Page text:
of Columbia are sewered by the combined system, both domestic 
sewage and surface water run-off being carried in the aame con- 
duits. Reoent extensions to the system, however, wherever poa- 
aible , have been made according to the separate plan, in which 
the domestic ae-vage is carried in ae-vera and the storm-water 
run-off in atorm-water draina. During the pa3t ten years, the 
3torm-*rat3r draina have been designed by the so-called "rational 
method, " with allowance for the run-off from a storm which, on 


the average, would not occur oftener than once in about thirteen 

Gravity intercepting sewers for collecting the dry 
weather flow of sewage in the combined sewers have been built 
according to the plan recommended in the 18d0 Hering, Gray and 
Stearns report. These sewers were designed to carry, when flow- 
ing full, a maximum rate of flow of 300 gallons per capita per 
day from the estimated tributary population. At present, there 
are a large number of storm overflows on the combined sewers, 
many of which function in times of storm. These storm overflows, 
through which a mixture of sewage diluted with storm water is 
discharged, are distributed along the watercourses of the Dis- 
trict as follows: three along the Potomac River above the Key 
Bridge, eight along the Georgetown Channel, twelve along the 
Washington Channel, twenty-eight along Rock Creek, and eighteen 
along the Anacostia River. All the sewage from the intercepting 
aewer3 lying to the west of the Anacostia River ia brought to a 
pumping station, situated on the Anacostia River at the foot of 
New Jersey Avenue, S.E., and is known as the Main Sewerage Pumping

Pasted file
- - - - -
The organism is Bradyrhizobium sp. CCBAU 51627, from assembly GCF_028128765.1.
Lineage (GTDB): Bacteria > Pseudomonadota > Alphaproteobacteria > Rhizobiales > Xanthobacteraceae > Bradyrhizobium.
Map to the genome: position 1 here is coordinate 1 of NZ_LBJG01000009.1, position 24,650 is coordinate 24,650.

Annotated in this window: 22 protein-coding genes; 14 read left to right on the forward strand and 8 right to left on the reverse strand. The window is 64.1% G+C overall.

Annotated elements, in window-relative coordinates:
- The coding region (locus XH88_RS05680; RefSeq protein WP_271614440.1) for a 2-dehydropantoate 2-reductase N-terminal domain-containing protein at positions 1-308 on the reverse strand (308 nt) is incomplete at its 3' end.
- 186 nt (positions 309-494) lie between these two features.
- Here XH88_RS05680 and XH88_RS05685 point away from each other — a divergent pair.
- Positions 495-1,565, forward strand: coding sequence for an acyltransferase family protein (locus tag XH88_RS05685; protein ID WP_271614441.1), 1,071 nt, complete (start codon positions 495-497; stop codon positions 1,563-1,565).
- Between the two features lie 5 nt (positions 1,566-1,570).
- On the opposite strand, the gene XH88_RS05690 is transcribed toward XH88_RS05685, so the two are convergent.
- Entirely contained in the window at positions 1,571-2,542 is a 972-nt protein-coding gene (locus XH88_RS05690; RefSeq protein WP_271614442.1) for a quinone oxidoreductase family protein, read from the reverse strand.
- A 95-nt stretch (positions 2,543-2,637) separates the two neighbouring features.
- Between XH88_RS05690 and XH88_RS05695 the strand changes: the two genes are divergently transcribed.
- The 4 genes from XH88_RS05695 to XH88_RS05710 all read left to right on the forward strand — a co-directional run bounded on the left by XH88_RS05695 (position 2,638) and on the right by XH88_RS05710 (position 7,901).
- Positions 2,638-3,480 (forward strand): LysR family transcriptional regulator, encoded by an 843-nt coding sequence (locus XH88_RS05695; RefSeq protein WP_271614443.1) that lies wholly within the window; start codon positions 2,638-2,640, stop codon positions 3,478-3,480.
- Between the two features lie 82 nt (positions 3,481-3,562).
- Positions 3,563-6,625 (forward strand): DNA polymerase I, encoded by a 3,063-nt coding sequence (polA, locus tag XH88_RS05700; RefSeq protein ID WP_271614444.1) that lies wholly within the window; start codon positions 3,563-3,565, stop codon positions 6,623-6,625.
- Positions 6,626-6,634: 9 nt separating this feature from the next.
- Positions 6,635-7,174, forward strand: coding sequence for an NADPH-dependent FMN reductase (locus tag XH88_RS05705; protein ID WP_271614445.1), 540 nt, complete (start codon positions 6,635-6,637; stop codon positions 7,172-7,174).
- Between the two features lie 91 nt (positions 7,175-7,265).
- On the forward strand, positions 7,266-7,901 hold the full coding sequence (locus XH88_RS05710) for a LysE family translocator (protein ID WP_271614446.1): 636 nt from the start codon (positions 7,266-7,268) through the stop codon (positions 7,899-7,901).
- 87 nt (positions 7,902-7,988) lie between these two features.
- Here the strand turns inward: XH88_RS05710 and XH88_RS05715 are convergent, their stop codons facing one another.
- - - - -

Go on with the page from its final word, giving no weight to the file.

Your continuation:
Station. There is also a pumping station near the mouth of Rock 
Creek, the Rook Creek Pumping Station, which lifts the sewage 
from the west end of the District about fifteen feet into the 
New Jersey Avenue and "B" Street interceptor. There is al30 a 


amall pumping atation, the Wcodbridge Pumping Station, in the 
northeasterly aection of the District. The sewage from all the 
area east of the Anacostia River is pumped into the outfall 
sewer at the Poplar Point Pumping Station, dtuated on the east 
bank of the Anacostia River directly opposite the Navy Yard. 

The system of interceptors is ao designed that in the 
thread of each of the large valleys throughout the District one 
of the main interceptors collects all the sewage from that par- 
ticular section and carries it to the main pumping station. 
The Upper Potomac Interceptor extends along Canal Road and in- 
tercepts all sewage of the westerly portion of the District, 
The Rook Creek Main Interceptor is located in the thread of 
Rock Creek Valley to the District line and intercepts all sew- 
age from that valley as well aa sewage from Maryland which for- 
merly discharged into Rock Creek. The above two interceptors 
terminate at the Rock Creek Pumping Station. The East Side 
Interceptor flows directly to the main pumping station and in- 
tercepts all sewage from that section of the District draining 
toward the west bank of the Anacostia River. The Anacostia Main 
Interceptor intercepts sewage from that section of the District 
draining to the east bank of the Anacostia River, and terminates 
at the Poplar Point pumping station. The Oxon Run Interceptor 
receives drainage from the southeastern aection of the city and 
discharges it directly to the Sewage Treatment p lant at Blue 
Plains, D.C, These interceptors vary in size from three feet to 
eighteen feet in diameter. 



There is a large tract of land in the central portion 
of the city known aa the Low Level District which was subject to 
inundation cy freshets in the Potomac River. To protect this area 
from flooding, dykes have been constructed at the two lowest^ 
points where river water might enter, and all storm water is 
pumped from the dyked area. This low level district is segregated 
by the construction of high level storm sewers along the margins 
which intercept all upland storm water that .'flight pass into and 
through the low district. This area is bounded on the north by 
the n F rt Street Interceptor, on the west by the dyke line at 17th 
and "3" Streets and by the 4^ Street High Level Interceptor, on 
the east by the Tiber Creek and New Jersey Avenue High Level In-